Caswell takes its name from the stream that meanders down Caswell valley and out and along the beach to the sea. The stream travels underground for some distance, giving rise to curious bubbling pools along certain stretches of the bay.
At low tide, the eastern side of Caswell Bay is by far the more interesting aspect of the beach to explore - with a shallow cave and some of Gower's more spectacular geology to investigate. It is also along this stretch where starfish can sometimes be found in abundance amongst the many rock pools which form here. An eye should be kept on the incoming tide, howeve, as this part of the bay is cut off during certain tidal conditions.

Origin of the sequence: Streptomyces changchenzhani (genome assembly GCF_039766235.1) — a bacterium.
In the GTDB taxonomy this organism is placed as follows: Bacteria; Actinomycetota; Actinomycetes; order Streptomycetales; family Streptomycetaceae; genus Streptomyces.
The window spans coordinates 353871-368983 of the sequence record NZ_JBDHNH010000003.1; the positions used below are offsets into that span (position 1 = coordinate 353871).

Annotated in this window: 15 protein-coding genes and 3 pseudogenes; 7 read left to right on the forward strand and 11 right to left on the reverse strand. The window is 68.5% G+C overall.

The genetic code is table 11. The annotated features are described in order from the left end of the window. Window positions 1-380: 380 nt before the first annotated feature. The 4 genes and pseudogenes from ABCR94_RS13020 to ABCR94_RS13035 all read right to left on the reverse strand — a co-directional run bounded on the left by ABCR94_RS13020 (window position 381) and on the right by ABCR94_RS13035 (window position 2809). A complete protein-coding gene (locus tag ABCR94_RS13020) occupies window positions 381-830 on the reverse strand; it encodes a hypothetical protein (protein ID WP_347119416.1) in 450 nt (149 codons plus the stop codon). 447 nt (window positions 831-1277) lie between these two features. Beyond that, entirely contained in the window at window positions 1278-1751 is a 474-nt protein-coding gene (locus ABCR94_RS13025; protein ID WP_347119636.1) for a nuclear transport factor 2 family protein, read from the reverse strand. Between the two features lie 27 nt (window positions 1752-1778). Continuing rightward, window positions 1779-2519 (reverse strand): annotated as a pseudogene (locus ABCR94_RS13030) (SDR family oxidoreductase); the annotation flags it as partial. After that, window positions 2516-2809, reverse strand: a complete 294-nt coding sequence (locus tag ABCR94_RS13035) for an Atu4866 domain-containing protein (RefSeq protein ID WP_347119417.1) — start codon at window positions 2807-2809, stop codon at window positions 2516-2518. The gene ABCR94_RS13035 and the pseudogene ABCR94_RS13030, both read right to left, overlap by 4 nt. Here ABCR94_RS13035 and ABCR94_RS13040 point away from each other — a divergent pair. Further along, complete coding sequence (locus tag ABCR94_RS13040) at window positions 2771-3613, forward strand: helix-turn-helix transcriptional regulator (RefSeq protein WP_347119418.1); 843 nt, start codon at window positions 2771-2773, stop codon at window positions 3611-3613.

The larger parts of Caswell Bay - the middle and western sections of the beach - offer good batheing conditions and excellent flat sands for relaxing in the sun or for children to play and build sand castles.
Further attractions, leading from the bay, include a fine cliff walk eastwards towards Langland and Mumbles, a rougher track that spreads westwards to Brandy Cove, Pwlldu Bay and beyond and walks through the well maintained Bishop's Wood. For those with an interest in history, Red(ley) Cliff, on the western end of Caswell Bay , has the remains of an Iron Age earthwork at its summit.
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